6 Notes

Geek’s Guide To: THE HUNGER GAMES

Okay, yes, the hype is quickly increasing to Twilight proportions. But one thing I can say about the Hunger Games trilogy is that… I actually liked the books.

It’s true. I happened upon them in my brother’s room a few months before news of the movies came out, and like a proper bibliophile I set about to reading them. I devoured the first book in hours.

(photo from Google Images)

Granted, it’s an easy read, having been made for teenagers, but I can’t deny that Suzanne Collins managed to give me those special chills I get when perusing a book of constant excitement (I believe the critical term is “page-turner”). I especially liked how she kept the love story angle an angle, and not, as the case of certain other writers, the end-all, be-all of the plot.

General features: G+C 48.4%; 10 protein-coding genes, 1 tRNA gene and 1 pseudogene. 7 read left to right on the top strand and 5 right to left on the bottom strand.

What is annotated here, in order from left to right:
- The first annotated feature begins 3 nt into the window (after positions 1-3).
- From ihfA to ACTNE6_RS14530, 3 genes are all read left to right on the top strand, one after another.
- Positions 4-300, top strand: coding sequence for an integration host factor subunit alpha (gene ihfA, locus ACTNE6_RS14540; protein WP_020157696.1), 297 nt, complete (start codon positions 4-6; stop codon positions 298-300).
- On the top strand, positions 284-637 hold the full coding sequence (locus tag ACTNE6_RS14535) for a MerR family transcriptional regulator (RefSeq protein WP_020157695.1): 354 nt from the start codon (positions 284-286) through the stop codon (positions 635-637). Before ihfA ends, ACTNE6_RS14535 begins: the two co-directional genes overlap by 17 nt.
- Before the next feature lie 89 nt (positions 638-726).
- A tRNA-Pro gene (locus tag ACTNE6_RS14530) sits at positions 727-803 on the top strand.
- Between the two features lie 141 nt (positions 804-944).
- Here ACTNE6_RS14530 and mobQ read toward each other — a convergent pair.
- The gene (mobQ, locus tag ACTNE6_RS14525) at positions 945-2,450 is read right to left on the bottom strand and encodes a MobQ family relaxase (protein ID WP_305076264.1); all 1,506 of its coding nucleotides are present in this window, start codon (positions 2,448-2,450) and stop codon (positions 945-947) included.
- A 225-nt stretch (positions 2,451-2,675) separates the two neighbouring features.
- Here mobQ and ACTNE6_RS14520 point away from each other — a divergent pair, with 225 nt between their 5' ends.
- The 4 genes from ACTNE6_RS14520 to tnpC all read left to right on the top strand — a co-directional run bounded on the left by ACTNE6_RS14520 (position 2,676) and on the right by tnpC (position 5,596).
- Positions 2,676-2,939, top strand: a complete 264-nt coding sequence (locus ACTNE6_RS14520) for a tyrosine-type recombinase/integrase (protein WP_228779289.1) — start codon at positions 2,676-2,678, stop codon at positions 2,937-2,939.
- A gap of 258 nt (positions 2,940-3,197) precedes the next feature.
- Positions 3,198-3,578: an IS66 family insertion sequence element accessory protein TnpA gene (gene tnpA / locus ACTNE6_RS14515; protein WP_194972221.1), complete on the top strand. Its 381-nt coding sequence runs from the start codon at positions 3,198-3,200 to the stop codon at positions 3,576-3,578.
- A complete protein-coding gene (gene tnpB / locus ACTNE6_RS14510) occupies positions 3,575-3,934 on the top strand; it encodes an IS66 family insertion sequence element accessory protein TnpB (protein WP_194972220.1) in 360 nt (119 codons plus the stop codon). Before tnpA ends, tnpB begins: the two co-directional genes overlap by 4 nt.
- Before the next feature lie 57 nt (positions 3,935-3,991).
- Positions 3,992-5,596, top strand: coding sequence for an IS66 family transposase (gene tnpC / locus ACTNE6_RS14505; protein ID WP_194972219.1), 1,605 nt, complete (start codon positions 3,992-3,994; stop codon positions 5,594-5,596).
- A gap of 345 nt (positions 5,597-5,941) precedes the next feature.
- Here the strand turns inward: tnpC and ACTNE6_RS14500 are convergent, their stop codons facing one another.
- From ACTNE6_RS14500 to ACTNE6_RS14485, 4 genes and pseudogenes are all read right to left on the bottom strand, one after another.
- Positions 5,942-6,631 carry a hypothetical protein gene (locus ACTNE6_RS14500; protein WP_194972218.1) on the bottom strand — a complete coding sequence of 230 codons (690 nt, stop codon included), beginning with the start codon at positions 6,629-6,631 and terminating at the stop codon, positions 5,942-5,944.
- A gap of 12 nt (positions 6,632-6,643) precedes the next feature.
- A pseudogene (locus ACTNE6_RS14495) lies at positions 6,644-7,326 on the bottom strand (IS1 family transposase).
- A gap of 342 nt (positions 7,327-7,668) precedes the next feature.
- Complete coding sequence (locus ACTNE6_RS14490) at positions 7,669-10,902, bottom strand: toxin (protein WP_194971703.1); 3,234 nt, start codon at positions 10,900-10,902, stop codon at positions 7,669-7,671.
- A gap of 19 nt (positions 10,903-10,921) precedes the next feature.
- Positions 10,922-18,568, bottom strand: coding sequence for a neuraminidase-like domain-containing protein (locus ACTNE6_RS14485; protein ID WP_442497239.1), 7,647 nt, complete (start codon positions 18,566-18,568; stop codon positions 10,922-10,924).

So whether you’re a seasoned reader (and tough to impress, having been There And Back Again many times over) or a total noob (of the type to ask, Why Read When There’s A Movie), I suggest you give the novels a shot because

a) it’s a great place for neophytes to begin nurturing the bibliophile within… and a good way for old hands to give themselves a break from the intensity of, say, Robert Jordan’s (so far) 13-book read-a-thon. Also, 

b) how can anyone not like the idea of young people battling it out in a fight to the death? I mean really. It’s Battle Royale for teens and English-speakers.

One thing I will say against the books, though: the first one was the best. As I went on I began to get the feeling Collins was writing to finish instead of writing to write, which I thought was a shame.

Still, I recommend them for casual readers young and old—if only to be able to discuss with me whether or not Jennifer Lawrence was a good choice for the movie adaptation (for the record, I’m a fan).

(photo from Cambio.com)

P.S. The first film’s coming out March 24 here in the Philippines, if I’m not mistaken. Catching Fire, the sequel, is set for November 2013.

Replies

Likes

  1. jessica-mendoza posted this

 

Reblogs